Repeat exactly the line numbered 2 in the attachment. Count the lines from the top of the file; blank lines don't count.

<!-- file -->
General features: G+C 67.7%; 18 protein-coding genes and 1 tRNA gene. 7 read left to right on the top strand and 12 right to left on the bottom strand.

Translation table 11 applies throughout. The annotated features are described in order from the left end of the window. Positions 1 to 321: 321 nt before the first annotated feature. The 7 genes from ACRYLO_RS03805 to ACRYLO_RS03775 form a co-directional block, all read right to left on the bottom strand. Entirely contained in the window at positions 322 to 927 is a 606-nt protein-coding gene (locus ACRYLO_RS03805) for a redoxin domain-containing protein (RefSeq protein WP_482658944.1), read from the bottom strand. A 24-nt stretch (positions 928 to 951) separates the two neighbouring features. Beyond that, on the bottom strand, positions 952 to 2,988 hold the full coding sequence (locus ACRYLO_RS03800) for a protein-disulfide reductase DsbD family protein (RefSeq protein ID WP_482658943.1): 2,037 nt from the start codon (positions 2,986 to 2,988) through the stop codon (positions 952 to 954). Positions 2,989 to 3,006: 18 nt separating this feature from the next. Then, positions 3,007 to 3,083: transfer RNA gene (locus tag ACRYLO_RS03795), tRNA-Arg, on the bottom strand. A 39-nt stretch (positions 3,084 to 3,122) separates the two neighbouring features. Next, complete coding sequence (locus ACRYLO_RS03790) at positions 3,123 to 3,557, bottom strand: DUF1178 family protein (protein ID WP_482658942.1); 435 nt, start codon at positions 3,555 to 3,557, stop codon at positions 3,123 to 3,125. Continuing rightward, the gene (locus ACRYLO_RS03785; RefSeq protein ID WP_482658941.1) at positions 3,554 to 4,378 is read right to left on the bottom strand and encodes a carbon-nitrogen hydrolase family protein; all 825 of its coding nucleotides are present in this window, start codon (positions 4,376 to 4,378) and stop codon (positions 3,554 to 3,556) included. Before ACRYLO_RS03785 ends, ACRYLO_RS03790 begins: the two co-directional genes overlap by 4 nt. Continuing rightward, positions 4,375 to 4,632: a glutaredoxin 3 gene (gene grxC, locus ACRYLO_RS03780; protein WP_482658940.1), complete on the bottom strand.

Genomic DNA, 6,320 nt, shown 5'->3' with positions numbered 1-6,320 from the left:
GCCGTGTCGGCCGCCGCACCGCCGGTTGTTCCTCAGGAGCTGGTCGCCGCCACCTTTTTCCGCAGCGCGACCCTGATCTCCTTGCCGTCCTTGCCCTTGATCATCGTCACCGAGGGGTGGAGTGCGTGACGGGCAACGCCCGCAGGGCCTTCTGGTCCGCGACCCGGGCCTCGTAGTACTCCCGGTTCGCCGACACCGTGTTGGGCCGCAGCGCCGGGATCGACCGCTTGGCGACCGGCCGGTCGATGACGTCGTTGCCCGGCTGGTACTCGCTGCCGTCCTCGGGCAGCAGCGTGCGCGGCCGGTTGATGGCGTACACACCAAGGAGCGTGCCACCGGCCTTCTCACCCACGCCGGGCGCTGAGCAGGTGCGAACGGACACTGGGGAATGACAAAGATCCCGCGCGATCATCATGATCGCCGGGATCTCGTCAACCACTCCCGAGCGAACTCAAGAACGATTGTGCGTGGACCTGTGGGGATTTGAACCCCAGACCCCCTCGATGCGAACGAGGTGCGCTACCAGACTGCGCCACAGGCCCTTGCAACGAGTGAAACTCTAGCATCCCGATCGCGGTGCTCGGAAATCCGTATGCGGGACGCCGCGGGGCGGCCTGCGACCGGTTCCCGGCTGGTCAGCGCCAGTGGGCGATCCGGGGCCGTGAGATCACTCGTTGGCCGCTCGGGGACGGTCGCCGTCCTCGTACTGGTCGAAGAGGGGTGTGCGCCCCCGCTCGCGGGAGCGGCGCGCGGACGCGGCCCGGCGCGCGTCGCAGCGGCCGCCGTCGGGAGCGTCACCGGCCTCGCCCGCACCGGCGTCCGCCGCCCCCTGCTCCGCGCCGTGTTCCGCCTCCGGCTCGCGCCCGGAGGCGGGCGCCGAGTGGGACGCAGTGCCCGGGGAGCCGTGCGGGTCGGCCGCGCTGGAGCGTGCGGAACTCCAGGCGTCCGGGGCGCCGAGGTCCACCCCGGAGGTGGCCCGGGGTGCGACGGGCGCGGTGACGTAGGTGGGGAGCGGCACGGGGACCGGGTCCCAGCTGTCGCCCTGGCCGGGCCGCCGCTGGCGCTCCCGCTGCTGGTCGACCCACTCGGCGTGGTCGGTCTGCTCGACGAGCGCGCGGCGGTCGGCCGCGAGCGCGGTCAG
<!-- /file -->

Translation table 11 applies throughout. The annotated features are described in order from the left end of the window. Positions 1 to 321: 321 nt before the first annotated feature. The 7 genes from ACRYLO_RS03805 to ACRYLO_RS03775 form a co-directional block, all read right to left on the bottom strand. Entirely contained in the window at positions 322 to 927 is a 606-nt protein-coding gene (locus ACRYLO_RS03805) for a redoxin domain-containing protein (RefSeq protein WP_482658944.1), read from the bottom strand. A 24-nt stretch (positions 928 to 951) separates the two neighbouring features. Beyond that, on the bottom strand, positions 952 to 2,988 hold the full coding sequence (locus ACRYLO_RS03800) for a protein-disulfide reductase DsbD family protein (RefSeq protein ID WP_482658943.1): 2,037 nt from the start codon (positions 2,986 to 2,988) through the stop codon (positions 952 to 954). Positions 2,989 to 3,006: 18 nt separating this feature from the next. Then, positions 3,007 to 3,083: transfer RNA gene (locus tag ACRYLO_RS03795), tRNA-Arg, on the bottom strand. A 39-nt stretch (positions 3,084 to 3,122) separates the two neighbouring features. Next, complete coding sequence (locus ACRYLO_RS03790) at positions 3,123 to 3,557, bottom strand: DUF1178 family protein (protein ID WP_482658942.1); 435 nt, start codon at positions 3,555 to 3,557, stop codon at positions 3,123 to 3,125. Continuing rightward, the gene (locus ACRYLO_RS03785; RefSeq protein ID WP_482658941.1) at positions 3,554 to 4,378 is read right to left on the bottom strand and encodes a carbon-nitrogen hydrolase family protein; all 825 of its coding nucleotides are present in this window, start codon (positions 4,376 to 4,378) and stop codon (positions 3,554 to 3,556) included. Before ACRYLO_RS03785 ends, ACRYLO_RS03790 begins: the two co-directional genes overlap by 4 nt. Continuing rightward, positions 4,375 to 4,632: a glutaredoxin 3 gene (gene grxC, locus ACRYLO_RS03780; protein WP_482658940.1), complete on the bottom strand.